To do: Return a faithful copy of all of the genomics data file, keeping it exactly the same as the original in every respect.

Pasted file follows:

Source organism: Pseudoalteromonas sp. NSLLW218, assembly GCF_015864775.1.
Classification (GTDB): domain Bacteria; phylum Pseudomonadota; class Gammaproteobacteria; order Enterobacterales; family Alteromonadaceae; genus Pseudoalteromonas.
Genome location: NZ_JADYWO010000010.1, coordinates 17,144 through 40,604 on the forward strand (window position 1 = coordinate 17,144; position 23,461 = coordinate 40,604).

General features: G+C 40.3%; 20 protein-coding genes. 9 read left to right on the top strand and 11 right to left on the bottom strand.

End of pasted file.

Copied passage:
Source organism: Pseudoalteromonas sp. NSLLW218, assembly GCF_015864775.1.
Classification (GTDB): domain Bacteria; phylum Pseudomonadota; class Gammaproteobacteria; order Enterobacterales; family Alteromonadaceae; genus Pseudoalteromonas.
Genome location: NZ_JADYWO010000010.1, coordinates 17,144 through 40,604 on the forward strand (window position 1 = coordinate 17,144; position 23,461 = coordinate 40,604).

General features: G+C 40.3%; 20 protein-coding genes. 9 read left to right on the top strand and 11 right to left on the bottom strand.